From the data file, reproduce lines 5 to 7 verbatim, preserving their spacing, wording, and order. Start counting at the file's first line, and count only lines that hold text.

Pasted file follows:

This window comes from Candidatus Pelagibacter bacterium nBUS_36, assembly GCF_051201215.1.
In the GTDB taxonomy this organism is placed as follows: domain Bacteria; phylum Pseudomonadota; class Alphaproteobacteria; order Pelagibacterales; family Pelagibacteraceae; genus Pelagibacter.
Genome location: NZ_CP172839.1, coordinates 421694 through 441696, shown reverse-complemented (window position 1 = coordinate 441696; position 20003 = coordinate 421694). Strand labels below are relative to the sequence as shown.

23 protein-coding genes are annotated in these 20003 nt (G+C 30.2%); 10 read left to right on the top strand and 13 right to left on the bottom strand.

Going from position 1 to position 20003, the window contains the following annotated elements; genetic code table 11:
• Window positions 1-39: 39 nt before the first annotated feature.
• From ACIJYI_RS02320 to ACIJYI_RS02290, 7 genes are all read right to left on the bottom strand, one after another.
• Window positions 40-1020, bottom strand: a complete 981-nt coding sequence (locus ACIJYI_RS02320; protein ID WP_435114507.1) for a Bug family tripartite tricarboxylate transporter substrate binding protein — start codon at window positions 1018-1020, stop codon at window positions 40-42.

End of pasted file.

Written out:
Going from position 1 to position 20003, the window contains the following annotated elements; genetic code table 11:
• Window positions 1-39: 39 nt before the first annotated feature.
• From ACIJYI_RS02320 to ACIJYI_RS02290, 7 genes are all read right to left on the bottom strand, one after another.